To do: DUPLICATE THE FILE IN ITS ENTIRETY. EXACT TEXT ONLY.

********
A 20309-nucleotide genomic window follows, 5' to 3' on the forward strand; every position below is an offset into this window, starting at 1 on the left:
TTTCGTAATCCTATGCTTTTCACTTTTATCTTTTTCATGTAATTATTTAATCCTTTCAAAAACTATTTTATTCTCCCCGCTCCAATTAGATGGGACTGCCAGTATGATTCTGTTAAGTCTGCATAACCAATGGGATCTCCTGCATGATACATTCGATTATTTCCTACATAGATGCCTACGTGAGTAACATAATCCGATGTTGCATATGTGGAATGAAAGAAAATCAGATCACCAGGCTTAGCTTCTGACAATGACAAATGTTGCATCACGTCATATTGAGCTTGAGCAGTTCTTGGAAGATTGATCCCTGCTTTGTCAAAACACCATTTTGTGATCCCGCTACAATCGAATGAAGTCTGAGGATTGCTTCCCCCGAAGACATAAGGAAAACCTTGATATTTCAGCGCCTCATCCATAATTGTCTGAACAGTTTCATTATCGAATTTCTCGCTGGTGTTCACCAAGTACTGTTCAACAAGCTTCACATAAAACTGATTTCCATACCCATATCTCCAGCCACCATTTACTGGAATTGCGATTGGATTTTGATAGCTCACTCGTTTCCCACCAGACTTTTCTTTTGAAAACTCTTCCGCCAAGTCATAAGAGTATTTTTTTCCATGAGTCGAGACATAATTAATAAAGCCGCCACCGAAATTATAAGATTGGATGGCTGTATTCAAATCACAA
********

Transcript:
A 20309-nucleotide genomic window follows, 5' to 3' on the forward strand; every position below is an offset into this window, starting at 1 on the left:
TTTCGTAATCCTATGCTTTTCACTTTTATCTTTTTCATGTAATTATTTAATCCTTTCAAAAACTATTTTATTCTCCCCGCTCCAATTAGATGGGACTGCCAGTATGATTCTGTTAAGTCTGCATAACCAATGGGATCTCCTGCATGATACATTCGATTATTTCCTACATAGATGCCTACGTGAGTAACATAATCCGATGTTGCATATGTGGAATGAAAGAAAATCAGATCACCAGGCTTAGCTTCTGACAATGACAAATGTTGCATCACGTCATATTGAGCTTGAGCAGTTCTTGGAAGATTGATCCCTGCTTTGTCAAAACACCATTTTGTGATCCCGCTACAATCGAATGAAGTCTGAGGATTGCTTCCCCCGAAGACATAAGGAAAACCTTGATATTTCAGCGCCTCATCCATAATTGTCTGAACAGTTTCATTATCGAATTTCTCGCTGGTGTTCACCAAGTACTGTTCAACAAGCTTCACATAAAACTGATTTCCATACCCATATCTCCAGCCACCATTTACTGGAATTGCGATTGGATTTTGATAGCTCACTCGTTTCCCACCAGACTTTTCTTTTGAAAACTCTTCCGCCAAGTCATAAGAGTATTTTTTTCCATGAGTCGAGACATAATTAATAAAGCCGCCACCGAAATTATAAGATTGGATGGCTGTATTCAAATCACAA